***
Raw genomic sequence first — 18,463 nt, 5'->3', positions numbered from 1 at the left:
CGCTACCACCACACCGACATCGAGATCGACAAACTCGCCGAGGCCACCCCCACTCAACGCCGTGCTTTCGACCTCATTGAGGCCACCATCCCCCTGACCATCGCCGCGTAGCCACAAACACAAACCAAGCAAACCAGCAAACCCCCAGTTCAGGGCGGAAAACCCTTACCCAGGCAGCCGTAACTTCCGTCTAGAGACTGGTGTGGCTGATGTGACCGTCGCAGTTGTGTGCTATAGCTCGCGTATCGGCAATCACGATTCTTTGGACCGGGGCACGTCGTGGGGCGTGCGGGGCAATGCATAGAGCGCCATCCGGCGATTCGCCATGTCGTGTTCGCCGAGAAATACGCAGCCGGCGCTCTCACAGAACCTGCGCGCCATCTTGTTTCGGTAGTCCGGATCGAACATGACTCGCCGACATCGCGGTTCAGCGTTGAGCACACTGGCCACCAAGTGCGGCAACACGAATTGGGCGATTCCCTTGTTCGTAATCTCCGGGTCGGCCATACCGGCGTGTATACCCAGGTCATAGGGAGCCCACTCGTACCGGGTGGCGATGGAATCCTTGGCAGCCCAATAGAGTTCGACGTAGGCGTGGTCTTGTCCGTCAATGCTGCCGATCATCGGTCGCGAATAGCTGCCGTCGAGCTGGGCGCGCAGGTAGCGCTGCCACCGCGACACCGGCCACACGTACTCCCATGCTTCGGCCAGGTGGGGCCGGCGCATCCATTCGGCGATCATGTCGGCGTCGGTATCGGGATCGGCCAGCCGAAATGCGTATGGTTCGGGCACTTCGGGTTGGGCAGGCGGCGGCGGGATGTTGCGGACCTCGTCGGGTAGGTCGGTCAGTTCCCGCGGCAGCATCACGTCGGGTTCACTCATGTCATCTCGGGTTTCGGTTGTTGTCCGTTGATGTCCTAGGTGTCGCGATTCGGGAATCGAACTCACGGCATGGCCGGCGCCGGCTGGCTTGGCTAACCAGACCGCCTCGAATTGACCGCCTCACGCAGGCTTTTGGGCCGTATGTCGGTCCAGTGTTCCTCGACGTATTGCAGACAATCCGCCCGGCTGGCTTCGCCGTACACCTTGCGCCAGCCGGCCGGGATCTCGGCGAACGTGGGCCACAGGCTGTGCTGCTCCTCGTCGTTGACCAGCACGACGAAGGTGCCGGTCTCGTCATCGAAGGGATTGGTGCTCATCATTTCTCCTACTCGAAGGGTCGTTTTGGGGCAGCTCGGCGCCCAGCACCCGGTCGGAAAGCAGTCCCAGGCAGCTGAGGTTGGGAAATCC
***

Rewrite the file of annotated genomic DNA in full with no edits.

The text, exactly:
Raw genomic sequence first — 18,463 nt, 5'->3', positions numbered from 1 at the left:
CGCTACCACCACACCGACATCGAGATCGACAAACTCGCCGAGGCCACCCCCACTCAACGCCGTGCTTTCGACCTCATTGAGGCCACCATCCCCCTGACCATCGCCGCGTAGCCACAAACACAAACCAAGCAAACCAGCAAACCCCCAGTTCAGGGCGGAAAACCCTTACCCAGGCAGCCGTAACTTCCGTCTAGAGACTGGTGTGGCTGATGTGACCGTCGCAGTTGTGTGCTATAGCTCGCGTATCGGCAATCACGATTCTTTGGACCGGGGCACGTCGTGGGGCGTGCGGGGCAATGCATAGAGCGCCATCCGGCGATTCGCCATGTCGTGTTCGCCGAGAAATACGCAGCCGGCGCTCTCACAGAACCTGCGCGCCATCTTGTTTCGGTAGTCCGGATCGAACATGACTCGCCGACATCGCGGTTCAGCGTTGAGCACACTGGCCACCAAGTGCGGCAACACGAATTGGGCGATTCCCTTGTTCGTAATCTCCGGGTCGGCCATACCGGCGTGTATACCCAGGTCATAGGGAGCCCACTCGTACCGGGTGGCGATGGAATCCTTGGCAGCCCAATAGAGTTCGACGTAGGCGTGGTCTTGTCCGTCAATGCTGCCGATCATCGGTCGCGAATAGCTGCCGTCGAGCTGGGCGCGCAGGTAGCGCTGCCACCGCGACACCGGCCACACGTACTCCCATGCTTCGGCCAGGTGGGGCCGGCGCATCCATTCGGCGATCATGTCGGCGTCGGTATCGGGATCGGCCAGCCGAAATGCGTATGGTTCGGGCACTTCGGGTTGGGCAGGCGGCGGCGGGATGTTGCGGACCTCGTCGGGTAGGTCGGTCAGTTCCCGCGGCAGCATCACGTCGGGTTCACTCATGTCATCTCGGGTTTCGGTTGTTGTCCGTTGATGTCCTAGGTGTCGCGATTCGGGAATCGAACTCACGGCATGGCCGGCGCCGGCTGGCTTGGCTAACCAGACCGCCTCGAATTGACCGCCTCACGCAGGCTTTTGGGCCGTATGTCGGTCCAGTGTTCCTCGACGTATTGCAGACAATCCGCCCGGCTGGCTTCGCCGTACACCTTGCGCCAGCCGGCCGGGATCTCGGCGAACGTGGGCCACAGGCTGTGCTGCTCCTCGTCGTTGACCAGCACGACGAAGGTGCCGGTCTCGTCATCGAAGGGATTGGTGCTCATCATTTCTCCTACTCGAAGGGTCGTTTTGGGGCAGCTCGGCGCCCAGCACCCGGTCGGAAAGCAGTCCCAGGCAGCTGAGGTTGGGAAATCC